Andrea L. Roberts, PhD, Susan Malspeis, MS, Laura D. Kubzansky, PhD, Candace H. Feldman, MD, Shun-Chiao Chang, ScD, Karestan C. Koenen, PhD, Karen H. Costenbader, MD, MPH Arthritis & Rheumatology, 2017;69(11):2162-2169.
Systemic lupus erythematosus (SLE) is an enigmatic inflammatory autoimmune disease. A widely-accepted etiologic model for SLE is that environmental exposures “trigger” the disease in genetically-predisposed individuals. The epidemiology of SLE – 80-90% of cases occur in women, and disease severity is much greater in African-American and non-white populations – points to the obvious role of genetics, and genome-wide association studies have identified many genetic factors associated with SLE susceptibility. Meanwhile, there is a growing list of exposures which have also been associated with SLE risk in epidemiologic studies, which include current cigarette smoking, crystalline silica, pesticides, and oral contraceptives and postmenopausal hormones among women. Models for how these and other environmental exposures may contribute to autoimmune disease pathogenesis include elevating concentrations of systemic inflammatory cytokines, increasing oxidative stress, and impairing T-cell function.
The Nurses’ Health Study cohorts, begun at the Brigham and Women’s Hospital’s Channing Laboratory over 40 years ago, provide a rich source of data on exposures that could be associated with risk of SLE. Dr. Karen Costenbader and colleagues examined whether experiences of trauma and posttraumatic stress disorder (PTSD) were related to future risk of developing SLE among women. They hypothesized that women who experienced trauma or had PTSD were more likely to develop SLE. Past studies demonstrate that people with SLE experience much more distress and anxiety than healthy individuals, but it has not been clear from these cross-sectional studies whether these symptoms were the consequence of SLE or whether they could in fact risk for develop SLE. Exposure to traumatic events and PTSD have been associated with increased risks of developing other autoimmune diseases, including rheumatoid arthritis, multiple sclerosis, inflammatory bowel disease and psoriasis. Prior studies were performed mainly in populations of war veterans, with relatively high prevalence of PTSD, in which women are underrepresented.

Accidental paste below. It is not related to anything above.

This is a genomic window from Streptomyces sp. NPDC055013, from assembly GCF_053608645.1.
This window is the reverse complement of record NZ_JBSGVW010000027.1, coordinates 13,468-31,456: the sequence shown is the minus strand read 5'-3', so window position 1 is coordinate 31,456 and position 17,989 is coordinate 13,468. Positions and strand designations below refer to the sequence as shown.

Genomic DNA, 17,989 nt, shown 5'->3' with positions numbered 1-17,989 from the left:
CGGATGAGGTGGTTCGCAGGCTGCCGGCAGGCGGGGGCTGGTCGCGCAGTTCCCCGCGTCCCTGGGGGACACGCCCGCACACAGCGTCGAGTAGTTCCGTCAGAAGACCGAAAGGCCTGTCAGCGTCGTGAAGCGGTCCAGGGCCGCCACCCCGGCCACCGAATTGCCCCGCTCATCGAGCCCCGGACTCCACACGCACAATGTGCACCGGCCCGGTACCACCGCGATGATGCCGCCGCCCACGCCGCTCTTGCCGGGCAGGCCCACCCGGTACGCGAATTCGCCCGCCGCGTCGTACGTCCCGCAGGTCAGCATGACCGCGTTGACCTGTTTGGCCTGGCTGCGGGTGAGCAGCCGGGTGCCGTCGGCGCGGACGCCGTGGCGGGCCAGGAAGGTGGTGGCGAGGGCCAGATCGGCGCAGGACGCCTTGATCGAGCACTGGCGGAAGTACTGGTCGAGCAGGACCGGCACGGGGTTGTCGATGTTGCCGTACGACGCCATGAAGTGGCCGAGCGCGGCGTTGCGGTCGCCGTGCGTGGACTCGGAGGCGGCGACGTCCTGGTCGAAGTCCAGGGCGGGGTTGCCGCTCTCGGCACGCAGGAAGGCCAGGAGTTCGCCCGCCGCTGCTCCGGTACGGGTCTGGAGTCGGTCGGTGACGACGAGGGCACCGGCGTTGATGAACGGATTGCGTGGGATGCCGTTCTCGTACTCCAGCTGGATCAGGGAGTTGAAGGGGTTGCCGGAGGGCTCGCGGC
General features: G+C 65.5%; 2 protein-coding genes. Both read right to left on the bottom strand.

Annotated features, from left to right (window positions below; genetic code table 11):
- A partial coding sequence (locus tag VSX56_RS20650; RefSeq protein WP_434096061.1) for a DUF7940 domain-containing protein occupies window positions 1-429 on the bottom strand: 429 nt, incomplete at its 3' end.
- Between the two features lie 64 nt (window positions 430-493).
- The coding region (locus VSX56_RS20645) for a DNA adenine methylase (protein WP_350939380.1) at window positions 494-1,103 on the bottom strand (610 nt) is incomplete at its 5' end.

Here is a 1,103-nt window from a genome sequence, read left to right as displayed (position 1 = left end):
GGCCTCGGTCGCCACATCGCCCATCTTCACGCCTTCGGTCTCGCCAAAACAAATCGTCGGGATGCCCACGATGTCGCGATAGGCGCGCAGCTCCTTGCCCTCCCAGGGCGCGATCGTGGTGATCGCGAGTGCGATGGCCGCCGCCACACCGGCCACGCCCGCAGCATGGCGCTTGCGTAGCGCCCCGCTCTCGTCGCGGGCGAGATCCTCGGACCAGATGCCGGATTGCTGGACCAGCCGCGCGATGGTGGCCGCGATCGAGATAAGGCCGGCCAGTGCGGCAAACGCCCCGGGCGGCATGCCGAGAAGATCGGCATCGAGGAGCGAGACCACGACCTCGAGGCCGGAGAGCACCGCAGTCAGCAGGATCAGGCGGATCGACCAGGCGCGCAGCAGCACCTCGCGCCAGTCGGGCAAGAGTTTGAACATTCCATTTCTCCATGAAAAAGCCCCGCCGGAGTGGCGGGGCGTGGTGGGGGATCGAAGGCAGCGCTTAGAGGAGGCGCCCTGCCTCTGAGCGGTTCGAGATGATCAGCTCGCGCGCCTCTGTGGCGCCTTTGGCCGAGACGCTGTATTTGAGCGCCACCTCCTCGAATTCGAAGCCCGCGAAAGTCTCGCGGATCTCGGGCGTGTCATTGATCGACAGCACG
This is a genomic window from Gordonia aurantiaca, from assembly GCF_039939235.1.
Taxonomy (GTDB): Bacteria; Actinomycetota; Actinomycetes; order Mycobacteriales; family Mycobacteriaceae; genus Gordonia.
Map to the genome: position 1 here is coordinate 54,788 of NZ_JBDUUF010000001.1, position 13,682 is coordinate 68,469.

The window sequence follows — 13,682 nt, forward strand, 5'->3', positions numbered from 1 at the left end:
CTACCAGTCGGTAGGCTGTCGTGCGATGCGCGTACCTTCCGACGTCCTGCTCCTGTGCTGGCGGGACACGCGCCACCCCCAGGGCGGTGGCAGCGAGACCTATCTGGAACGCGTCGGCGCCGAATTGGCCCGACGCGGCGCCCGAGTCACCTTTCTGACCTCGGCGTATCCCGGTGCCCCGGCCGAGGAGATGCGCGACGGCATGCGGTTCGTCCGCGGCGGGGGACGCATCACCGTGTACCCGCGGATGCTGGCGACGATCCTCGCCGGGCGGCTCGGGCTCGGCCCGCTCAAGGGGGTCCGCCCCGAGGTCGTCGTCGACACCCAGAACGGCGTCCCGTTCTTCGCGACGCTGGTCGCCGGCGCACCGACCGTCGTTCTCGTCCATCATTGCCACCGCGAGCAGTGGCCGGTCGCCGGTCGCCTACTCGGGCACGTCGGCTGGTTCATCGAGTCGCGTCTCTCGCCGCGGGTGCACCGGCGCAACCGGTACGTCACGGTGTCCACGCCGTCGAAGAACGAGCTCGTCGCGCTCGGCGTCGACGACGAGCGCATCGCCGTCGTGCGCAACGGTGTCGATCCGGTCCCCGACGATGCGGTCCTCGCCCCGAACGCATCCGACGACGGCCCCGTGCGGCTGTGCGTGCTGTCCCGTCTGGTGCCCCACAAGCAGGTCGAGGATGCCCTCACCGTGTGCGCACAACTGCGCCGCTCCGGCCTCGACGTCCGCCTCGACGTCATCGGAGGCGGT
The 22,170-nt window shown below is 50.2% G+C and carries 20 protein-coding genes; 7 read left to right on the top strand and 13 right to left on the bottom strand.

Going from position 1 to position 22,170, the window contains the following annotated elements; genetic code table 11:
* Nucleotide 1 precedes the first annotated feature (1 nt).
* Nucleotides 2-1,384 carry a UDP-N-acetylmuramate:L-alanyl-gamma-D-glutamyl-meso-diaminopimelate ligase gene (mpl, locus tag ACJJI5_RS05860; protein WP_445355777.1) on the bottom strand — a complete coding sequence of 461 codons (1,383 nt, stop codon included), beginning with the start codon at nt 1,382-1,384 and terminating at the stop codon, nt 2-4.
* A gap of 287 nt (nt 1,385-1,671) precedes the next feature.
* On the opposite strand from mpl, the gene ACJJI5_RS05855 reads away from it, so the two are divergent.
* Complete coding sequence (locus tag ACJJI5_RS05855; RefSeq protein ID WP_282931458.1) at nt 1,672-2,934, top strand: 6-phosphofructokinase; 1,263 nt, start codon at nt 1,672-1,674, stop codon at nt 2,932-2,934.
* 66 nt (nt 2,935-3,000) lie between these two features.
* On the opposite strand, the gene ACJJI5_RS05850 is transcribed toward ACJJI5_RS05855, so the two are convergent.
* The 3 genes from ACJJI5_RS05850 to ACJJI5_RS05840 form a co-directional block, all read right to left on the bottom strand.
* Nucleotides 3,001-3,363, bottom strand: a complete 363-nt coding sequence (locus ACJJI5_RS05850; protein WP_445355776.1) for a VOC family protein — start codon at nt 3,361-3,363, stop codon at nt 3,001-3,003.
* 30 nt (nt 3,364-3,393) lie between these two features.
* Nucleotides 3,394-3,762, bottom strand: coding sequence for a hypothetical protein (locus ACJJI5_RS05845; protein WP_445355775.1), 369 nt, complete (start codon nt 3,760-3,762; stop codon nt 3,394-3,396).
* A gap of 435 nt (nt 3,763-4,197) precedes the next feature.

Costenbader and colleagues analyzed information on 54,763 U.S. women enrolled in the Nurses’ Health Study II, which started in 1989, with 24 years of follow-up. Self-reports of new onset doctor-diagnosed SLE have been validated in a two-stage process that includes a screening questionnaire for signs and symptoms of SLE, followed by medical records release and review by two rheumatologists to confirm SLE if the questionnaire is positive. PTSD and trauma exposure were assessed using state of the art questionnaires. All participants were asked to report whether they had had any of 17 past stressful or traumatic events, including child abuse, physical assault, and serious accidents, and, if so, how old they were at the time. Women also were asked whether they had symptoms indicative of PTSD following these events. Among the women who were asked about PTSD, 73 new cases of SLE were identified. Researchers then examined whether there was an association between trauma and PTSD in the past and the new onset of SLE during the study. They also investigated whether higher rates of cigarette smoking, oral contraceptive use, and obesity among women with trauma and PTSD could account for their possible higher risk of developing new SLE.
In models adjusted for race and age, a high number of PTSD symptoms was associated with an almost three-fold increased SLE risk compared to an absence of history of trauma or PTSD (hazard ratio 2.94, 95% confidence interval 1.19, 7.26). Although smoking, oral contraceptive use, and obesity were more common in women with trauma and PTSD, they accounted for only a small part of the higher risk of SLE in these women. Women who reported past trauma, with or without subsequent PTSD, were also at increased risk of developing SLE (fully-adjusted hazard ratio 2.61, 95% confidence interval 1.19, 5.73). A dose-effect was seen with PTSD severity: with increasing number of PTSD symptoms reported, the risk of developing SLE also increased.
This prospective cohort study among civilian women in the U.S. contributes to growing evidence that psychological trauma may affect the immune system, increasing risk of developing autoimmune disease. The magnitude of the increased risk of SLE associated with past trauma and PTSD was large, and in this study, were both more strongly related to developing SLE than was smoking Persons exposed to trauma or have symptoms of PTSD need appropriate treatment, but it whether the increased risk of SLE is potentially reducible with such therapy is not known.